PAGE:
On February 26, 2019, the Constitutional Court of Ukraine ruled that the law (Article 368-2 of the country’s Criminal Code), which prosecutes civil servants who supposedly earn only a few hundred thousand hryvnias annually but live like millionaires, is now invalid due to it being unconstitutional.
This comes after a request in December 2017 of 57 MPs to review the said law because it violates Article 9 of the Constitution. A year later, 14 out of 18 judges of the court agreed that it indeed violated the country’s constitution.
They claim that the law’s unclear formulation which allows it to be interpreted ambiguously was inconsistent with the concept of presumed innocence until proven otherwise.
A dissenting judge, Serhiy Holovatiy, published a statement which details why he voted against the abolishment of the law. He claims that contrary to what the others believe, Article 368-2 was clear in its interpretation of criminal liability and that it does not violate the concept of presumed innocence as the burden of proof of guilt lies with the prosecution, not the defense.
Another judge, Viktor Kolisnyk, on the other hand, agrees with the majority yet still voted against it because he believes that the court could have postponed the termination to allow legislators to clarify its wording.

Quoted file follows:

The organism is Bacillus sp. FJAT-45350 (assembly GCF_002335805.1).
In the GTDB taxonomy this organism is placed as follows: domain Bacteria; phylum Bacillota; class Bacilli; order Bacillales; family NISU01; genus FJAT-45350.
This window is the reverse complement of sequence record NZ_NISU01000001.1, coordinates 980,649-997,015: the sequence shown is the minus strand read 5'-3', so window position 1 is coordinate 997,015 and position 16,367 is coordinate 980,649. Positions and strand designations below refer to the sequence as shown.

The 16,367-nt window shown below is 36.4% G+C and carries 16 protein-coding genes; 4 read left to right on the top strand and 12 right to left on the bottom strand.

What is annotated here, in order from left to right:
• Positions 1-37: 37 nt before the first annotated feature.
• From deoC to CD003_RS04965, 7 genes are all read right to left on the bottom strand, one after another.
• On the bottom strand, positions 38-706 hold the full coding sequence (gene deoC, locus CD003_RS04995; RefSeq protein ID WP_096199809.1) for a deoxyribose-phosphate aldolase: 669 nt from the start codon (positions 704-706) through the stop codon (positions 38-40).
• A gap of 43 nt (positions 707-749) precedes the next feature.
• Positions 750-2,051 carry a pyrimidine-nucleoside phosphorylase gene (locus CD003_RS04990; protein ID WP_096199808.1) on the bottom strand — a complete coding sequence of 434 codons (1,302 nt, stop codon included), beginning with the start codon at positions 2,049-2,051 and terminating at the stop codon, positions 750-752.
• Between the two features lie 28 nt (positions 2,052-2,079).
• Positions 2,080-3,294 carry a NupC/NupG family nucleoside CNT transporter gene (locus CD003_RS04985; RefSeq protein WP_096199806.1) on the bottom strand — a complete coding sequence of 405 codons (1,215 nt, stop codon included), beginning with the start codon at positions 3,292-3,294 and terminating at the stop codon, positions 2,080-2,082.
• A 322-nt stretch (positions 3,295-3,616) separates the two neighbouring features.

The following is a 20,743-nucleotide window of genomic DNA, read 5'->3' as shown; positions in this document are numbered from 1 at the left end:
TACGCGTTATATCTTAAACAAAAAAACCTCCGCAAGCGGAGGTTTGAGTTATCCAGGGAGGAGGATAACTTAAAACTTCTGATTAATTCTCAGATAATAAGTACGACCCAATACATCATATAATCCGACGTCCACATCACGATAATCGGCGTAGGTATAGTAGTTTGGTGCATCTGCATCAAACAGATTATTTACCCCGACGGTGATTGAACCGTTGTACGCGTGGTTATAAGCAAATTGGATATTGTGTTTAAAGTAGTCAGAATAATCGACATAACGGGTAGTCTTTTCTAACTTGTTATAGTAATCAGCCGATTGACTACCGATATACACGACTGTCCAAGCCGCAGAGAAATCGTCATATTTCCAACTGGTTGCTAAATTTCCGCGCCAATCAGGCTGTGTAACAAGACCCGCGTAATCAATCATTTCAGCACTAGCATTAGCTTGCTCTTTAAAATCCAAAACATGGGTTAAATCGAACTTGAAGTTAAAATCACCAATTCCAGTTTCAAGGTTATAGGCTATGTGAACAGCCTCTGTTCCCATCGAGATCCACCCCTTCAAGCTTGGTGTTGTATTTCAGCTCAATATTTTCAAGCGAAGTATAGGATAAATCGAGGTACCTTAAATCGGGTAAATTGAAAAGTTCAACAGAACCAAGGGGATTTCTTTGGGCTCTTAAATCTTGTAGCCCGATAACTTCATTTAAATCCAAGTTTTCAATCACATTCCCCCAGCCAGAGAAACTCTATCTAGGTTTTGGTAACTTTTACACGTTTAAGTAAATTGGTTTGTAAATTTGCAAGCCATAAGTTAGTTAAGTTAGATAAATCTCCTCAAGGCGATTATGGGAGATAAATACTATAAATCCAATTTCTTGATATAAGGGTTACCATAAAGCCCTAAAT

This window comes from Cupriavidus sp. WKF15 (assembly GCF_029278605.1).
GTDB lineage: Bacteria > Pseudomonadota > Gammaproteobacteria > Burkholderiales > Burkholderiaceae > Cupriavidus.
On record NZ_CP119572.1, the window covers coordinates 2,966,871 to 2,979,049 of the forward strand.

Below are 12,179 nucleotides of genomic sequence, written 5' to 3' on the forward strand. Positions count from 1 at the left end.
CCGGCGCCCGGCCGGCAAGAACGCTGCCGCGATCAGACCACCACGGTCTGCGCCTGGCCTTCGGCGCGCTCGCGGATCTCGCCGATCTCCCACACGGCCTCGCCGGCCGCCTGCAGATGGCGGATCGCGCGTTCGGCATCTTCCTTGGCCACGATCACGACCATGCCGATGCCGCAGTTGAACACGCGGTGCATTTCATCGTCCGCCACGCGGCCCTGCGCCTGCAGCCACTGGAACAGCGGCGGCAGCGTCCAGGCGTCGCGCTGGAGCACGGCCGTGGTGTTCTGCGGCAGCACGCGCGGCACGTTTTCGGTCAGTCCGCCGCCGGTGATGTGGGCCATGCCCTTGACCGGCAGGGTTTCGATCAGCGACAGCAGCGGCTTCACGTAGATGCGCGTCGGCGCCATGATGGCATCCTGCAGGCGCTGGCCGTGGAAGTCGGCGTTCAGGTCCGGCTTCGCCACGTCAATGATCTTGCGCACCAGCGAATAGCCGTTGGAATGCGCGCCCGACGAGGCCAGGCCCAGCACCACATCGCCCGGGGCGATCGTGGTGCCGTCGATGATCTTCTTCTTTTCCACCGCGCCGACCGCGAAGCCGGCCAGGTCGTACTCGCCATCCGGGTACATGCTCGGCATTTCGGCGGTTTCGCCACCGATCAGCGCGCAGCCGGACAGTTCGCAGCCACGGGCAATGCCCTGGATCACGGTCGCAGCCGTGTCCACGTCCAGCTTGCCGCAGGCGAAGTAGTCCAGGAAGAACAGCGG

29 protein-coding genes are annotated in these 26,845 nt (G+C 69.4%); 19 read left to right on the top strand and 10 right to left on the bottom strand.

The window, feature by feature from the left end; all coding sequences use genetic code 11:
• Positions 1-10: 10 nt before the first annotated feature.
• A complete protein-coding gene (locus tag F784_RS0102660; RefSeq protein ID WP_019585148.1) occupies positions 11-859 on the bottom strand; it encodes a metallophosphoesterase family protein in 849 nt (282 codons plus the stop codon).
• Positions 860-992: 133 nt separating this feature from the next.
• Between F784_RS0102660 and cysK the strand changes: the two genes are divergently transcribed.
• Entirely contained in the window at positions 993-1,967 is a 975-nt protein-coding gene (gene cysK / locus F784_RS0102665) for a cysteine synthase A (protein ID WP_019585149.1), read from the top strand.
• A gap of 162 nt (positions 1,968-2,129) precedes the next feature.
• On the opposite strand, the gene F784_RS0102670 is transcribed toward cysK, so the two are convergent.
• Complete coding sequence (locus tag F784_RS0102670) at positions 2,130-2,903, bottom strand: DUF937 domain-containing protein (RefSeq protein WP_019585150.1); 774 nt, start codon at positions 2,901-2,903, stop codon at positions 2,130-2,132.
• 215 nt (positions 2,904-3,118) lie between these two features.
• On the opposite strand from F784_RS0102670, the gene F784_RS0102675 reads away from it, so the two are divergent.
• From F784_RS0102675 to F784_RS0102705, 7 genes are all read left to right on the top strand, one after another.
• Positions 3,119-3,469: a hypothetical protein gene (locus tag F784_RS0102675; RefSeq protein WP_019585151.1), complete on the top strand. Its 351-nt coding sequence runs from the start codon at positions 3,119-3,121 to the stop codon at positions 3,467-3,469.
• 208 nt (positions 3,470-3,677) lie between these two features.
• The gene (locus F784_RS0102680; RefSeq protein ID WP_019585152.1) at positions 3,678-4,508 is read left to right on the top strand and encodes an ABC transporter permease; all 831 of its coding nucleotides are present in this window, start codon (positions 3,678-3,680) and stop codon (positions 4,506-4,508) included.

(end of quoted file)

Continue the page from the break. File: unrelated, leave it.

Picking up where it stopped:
Stanislav Shevchuk, head of the constitutional court, also commented on the situation, saying that this decision was unconstitutional and contrary to its aim. Furthermore, he also said that the court is only fulfilling its primary function and doesn’t align with any political situation or carry out orders. He further stressed that only the constitution is above them.
Artem Sytnyk, the chief of Ukraine’s National Anti-Corruption Bureau (NABU), claims that the court’s decision to decriminalize illegal enrichment is a backward step in the country’s efforts to eliminate corruption. He states that because of this, all investigations and pending cases of illegal enrichment, some of which have already reached the court, will be closed. Currently, there are 65 pending cases of illegal enrichment in Ukraine which has a combined worth of $19 Billion.
Politicians were quick to react to the court’s decision. Yulia Tymoshenko, the Batkivshchyna party leader and a presidential candidate in the upcoming elections, was the first to draft and register a bill regarding illegal enrichment on February 28, 2019.
President Poroshenko, Ukraine’s incumbent president, announced as well during a speech at the Kirovohrad Regional Development Council on the same day that he was registering his own draft bill as a matter of urgency.
However, this might prove to be an impossible goal to achieve before the presidential elections on March 31, 2019, for there are only two more sessions left before then. Furthermore, Ukraine’s parliament is set to review the language law; something that has already undergone more than 2,000 amendments.
Nevertheless, both Tymoshenko and Poroshenko will probably do everything they could to prove to the public that they are against corruption and that this decision will not change that.